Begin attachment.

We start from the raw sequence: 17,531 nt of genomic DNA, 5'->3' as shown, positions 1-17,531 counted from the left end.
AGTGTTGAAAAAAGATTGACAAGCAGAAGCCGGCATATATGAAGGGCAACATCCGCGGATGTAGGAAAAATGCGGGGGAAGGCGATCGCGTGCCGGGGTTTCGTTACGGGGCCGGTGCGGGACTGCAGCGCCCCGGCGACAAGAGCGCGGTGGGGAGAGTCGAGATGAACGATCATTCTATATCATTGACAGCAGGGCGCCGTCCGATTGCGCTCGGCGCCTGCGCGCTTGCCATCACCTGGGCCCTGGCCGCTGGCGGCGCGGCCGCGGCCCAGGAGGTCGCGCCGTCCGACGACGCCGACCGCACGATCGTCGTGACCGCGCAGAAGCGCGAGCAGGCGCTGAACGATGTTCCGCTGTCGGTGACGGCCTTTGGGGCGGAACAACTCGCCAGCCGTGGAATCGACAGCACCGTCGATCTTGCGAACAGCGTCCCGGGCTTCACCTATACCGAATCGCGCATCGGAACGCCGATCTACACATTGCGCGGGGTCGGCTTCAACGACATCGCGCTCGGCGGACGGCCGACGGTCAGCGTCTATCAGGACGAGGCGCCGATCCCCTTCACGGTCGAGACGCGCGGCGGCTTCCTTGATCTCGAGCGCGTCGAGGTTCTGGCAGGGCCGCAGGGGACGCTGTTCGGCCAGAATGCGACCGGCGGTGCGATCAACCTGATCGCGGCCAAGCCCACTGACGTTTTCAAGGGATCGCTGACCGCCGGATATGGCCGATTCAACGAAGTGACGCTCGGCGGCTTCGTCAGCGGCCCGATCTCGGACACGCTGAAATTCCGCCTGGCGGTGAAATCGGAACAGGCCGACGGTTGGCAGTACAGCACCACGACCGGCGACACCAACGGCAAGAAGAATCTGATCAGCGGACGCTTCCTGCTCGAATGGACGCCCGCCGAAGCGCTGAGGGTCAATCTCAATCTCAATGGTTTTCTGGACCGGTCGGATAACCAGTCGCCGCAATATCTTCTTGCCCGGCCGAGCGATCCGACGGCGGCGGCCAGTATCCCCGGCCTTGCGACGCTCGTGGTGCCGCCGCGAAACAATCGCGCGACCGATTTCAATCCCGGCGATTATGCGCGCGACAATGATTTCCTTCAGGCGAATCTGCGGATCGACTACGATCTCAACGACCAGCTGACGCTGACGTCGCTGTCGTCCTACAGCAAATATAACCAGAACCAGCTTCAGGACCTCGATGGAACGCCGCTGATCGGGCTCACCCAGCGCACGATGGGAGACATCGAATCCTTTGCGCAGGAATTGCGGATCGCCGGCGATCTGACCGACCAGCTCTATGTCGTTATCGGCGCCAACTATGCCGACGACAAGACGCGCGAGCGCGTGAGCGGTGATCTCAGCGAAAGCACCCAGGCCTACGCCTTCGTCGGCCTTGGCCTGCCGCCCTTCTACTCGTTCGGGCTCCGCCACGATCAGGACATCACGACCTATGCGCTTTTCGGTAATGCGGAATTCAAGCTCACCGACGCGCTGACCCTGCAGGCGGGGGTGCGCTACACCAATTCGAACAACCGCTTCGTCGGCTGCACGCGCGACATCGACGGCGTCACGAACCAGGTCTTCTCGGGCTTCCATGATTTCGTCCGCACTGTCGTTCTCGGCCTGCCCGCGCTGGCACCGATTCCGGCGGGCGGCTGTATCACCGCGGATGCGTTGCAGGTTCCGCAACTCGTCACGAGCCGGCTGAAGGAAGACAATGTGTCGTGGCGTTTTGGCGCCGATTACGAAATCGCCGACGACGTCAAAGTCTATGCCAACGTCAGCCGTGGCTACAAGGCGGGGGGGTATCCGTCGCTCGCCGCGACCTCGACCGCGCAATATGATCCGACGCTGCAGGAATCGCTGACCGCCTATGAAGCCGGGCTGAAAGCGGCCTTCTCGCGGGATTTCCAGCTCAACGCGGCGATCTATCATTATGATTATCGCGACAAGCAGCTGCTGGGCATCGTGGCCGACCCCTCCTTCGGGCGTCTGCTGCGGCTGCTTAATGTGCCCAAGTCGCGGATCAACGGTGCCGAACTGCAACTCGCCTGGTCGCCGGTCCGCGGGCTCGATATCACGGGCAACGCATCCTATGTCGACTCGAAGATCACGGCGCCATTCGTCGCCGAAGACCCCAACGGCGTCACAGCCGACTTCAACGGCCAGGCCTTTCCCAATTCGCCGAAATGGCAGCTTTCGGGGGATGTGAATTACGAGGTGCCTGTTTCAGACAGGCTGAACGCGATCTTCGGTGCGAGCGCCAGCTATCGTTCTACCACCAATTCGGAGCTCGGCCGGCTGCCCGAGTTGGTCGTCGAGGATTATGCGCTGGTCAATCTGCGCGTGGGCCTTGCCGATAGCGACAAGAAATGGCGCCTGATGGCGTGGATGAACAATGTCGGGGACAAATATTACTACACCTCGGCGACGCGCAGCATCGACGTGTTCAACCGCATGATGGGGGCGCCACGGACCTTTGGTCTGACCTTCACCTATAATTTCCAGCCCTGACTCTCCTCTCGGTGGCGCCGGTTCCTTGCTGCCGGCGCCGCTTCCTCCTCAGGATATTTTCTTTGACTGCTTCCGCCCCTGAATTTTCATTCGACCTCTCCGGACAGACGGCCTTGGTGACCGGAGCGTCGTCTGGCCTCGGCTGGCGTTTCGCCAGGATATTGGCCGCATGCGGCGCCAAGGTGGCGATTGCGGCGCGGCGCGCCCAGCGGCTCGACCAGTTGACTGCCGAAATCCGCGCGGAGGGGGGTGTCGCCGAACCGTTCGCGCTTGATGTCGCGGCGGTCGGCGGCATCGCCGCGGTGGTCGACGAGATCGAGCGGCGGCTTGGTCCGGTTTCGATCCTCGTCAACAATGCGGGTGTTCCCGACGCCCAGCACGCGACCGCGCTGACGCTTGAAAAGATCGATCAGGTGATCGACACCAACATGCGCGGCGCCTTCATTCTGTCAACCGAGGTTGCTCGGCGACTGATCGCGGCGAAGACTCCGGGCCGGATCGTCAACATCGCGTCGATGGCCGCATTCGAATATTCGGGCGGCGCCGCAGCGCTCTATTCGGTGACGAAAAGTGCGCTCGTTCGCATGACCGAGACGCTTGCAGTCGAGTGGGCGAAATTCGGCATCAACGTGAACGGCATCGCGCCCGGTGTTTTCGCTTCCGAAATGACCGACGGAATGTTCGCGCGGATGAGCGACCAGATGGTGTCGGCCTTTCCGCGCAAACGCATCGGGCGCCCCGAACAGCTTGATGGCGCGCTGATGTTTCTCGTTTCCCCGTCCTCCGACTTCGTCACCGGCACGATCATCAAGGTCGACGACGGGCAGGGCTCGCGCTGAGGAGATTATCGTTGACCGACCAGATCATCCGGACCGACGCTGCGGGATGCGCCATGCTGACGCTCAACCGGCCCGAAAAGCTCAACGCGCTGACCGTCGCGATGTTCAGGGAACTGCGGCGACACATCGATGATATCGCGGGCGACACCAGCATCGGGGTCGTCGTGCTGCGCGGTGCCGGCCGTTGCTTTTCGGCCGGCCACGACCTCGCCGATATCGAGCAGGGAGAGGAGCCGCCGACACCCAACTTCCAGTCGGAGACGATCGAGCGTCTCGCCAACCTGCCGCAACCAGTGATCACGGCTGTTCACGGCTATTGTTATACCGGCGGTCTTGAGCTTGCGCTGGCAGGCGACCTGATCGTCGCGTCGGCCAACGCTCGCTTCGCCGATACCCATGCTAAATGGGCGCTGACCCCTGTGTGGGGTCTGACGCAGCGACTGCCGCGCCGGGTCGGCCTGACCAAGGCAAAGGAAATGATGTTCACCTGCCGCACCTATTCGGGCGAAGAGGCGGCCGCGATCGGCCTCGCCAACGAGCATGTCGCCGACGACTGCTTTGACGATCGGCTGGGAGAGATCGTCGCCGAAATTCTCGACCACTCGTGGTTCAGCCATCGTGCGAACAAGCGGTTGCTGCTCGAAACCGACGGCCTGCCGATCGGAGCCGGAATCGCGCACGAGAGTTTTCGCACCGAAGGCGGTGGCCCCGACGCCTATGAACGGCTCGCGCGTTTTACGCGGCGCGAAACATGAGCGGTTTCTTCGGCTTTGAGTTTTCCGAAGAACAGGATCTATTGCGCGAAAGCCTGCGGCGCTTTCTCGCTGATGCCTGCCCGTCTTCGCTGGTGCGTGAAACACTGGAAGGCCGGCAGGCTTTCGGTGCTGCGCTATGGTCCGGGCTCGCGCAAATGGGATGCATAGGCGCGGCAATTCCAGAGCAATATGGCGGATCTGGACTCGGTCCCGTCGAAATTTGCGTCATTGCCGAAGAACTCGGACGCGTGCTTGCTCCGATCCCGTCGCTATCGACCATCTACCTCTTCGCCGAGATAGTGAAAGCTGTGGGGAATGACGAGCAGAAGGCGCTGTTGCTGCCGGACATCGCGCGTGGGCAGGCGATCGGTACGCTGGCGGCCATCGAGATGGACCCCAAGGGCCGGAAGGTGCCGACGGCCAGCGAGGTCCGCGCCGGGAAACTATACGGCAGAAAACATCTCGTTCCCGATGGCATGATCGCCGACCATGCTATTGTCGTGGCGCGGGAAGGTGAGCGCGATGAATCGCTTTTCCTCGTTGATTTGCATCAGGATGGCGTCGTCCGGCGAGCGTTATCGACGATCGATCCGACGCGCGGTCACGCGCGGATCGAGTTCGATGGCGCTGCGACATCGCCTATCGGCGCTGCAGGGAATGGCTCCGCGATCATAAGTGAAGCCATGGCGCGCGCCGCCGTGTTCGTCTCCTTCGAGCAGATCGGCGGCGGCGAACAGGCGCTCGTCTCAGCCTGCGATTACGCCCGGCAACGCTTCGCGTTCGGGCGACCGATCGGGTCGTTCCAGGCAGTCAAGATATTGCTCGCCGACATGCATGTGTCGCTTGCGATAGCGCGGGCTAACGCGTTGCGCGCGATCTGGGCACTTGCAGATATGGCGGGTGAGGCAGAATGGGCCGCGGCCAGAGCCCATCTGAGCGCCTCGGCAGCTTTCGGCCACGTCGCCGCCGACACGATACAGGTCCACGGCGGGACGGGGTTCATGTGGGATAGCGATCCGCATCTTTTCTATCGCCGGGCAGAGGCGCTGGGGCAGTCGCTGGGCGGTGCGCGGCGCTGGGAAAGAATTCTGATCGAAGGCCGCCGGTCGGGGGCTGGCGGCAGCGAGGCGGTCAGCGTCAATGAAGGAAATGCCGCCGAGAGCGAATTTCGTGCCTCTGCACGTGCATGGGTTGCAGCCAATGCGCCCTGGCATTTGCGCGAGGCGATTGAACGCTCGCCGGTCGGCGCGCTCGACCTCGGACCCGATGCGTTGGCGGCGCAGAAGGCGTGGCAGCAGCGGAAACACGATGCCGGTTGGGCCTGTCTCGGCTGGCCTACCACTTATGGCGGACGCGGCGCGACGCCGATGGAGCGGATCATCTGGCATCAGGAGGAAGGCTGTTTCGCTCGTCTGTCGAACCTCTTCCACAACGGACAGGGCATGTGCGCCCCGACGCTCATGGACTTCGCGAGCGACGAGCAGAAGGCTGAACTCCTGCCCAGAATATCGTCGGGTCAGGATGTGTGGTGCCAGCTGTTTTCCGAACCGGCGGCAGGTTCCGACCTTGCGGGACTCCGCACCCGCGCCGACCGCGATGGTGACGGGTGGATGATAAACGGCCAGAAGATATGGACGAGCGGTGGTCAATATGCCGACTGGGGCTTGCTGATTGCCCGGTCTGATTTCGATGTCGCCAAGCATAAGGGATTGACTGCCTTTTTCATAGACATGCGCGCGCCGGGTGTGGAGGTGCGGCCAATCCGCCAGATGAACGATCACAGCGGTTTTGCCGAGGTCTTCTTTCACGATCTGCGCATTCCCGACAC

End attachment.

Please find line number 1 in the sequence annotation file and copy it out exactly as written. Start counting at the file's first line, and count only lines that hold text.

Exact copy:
We start from the raw sequence: 17,531 nt of genomic DNA, 5'->3' as shown, positions 1-17,531 counted from the left end.